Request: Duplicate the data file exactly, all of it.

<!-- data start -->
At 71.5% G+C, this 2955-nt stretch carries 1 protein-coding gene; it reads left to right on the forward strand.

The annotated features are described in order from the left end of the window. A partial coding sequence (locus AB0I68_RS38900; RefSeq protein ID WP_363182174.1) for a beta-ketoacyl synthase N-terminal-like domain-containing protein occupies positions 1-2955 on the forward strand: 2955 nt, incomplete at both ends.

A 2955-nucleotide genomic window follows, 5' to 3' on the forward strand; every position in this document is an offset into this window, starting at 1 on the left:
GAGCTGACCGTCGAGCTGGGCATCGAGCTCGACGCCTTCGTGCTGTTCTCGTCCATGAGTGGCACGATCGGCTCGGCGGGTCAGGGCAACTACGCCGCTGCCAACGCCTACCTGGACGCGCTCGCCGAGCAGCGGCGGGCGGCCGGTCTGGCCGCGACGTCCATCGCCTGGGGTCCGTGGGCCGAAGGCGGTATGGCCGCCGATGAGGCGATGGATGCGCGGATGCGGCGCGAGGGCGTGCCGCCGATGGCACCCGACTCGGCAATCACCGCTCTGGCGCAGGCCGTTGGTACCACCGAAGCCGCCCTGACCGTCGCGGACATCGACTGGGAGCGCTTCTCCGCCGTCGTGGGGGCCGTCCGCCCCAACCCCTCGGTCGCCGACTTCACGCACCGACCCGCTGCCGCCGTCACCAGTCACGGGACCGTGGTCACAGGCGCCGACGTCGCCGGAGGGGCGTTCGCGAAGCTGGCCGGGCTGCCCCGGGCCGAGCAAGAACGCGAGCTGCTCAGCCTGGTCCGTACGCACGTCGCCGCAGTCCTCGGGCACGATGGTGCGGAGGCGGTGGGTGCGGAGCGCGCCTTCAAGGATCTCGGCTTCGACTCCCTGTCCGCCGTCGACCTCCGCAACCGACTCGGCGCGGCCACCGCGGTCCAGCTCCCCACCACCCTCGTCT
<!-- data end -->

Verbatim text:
At 71.5% G+C, this 2955-nt stretch carries 1 protein-coding gene; it reads left to right on the forward strand.

The annotated features are described in order from the left end of the window. A partial coding sequence (locus AB0I68_RS38900; RefSeq protein ID WP_363182174.1) for a beta-ketoacyl synthase N-terminal-like domain-containing protein occupies positions 1-2955 on the forward strand: 2955 nt, incomplete at both ends.

A 2955-nucleotide genomic window follows, 5' to 3' on the forward strand; every position in this document is an offset into this window, starting at 1 on the left:
GAGCTGACCGTCGAGCTGGGCATCGAGCTCGACGCCTTCGTGCTGTTCTCGTCCATGAGTGGCACGATCGGCTCGGCGGGTCAGGGCAACTACGCCGCTGCCAACGCCTACCTGGACGCGCTCGCCGAGCAGCGGCGGGCGGCCGGTCTGGCCGCGACGTCCATCGCCTGGGGTCCGTGGGCCGAAGGCGGTATGGCCGCCGATGAGGCGATGGATGCGCGGATGCGGCGCGAGGGCGTGCCGCCGATGGCACCCGACTCGGCAATCACCGCTCTGGCGCAGGCCGTTGGTACCACCGAAGCCGCCCTGACCGTCGCGGACATCGACTGGGAGCGCTTCTCCGCCGTCGTGGGGGCCGTCCGCCCCAACCCCTCGGTCGCCGACTTCACGCACCGACCCGCTGCCGCCGTCACCAGTCACGGGACCGTGGTCACAGGCGCCGACGTCGCCGGAGGGGCGTTCGCGAAGCTGGCCGGGCTGCCCCGGGCCGAGCAAGAACGCGAGCTGCTCAGCCTGGTCCGTACGCACGTCGCCGCAGTCCTCGGGCACGATGGTGCGGAGGCGGTGGGTGCGGAGCGCGCCTTCAAGGATCTCGGCTTCGACTCCCTGTCCGCCGTCGACCTCCGCAACCGACTCGGCGCGGCCACCGCGGTCCAGCTCCCCACCACCCTCGTCT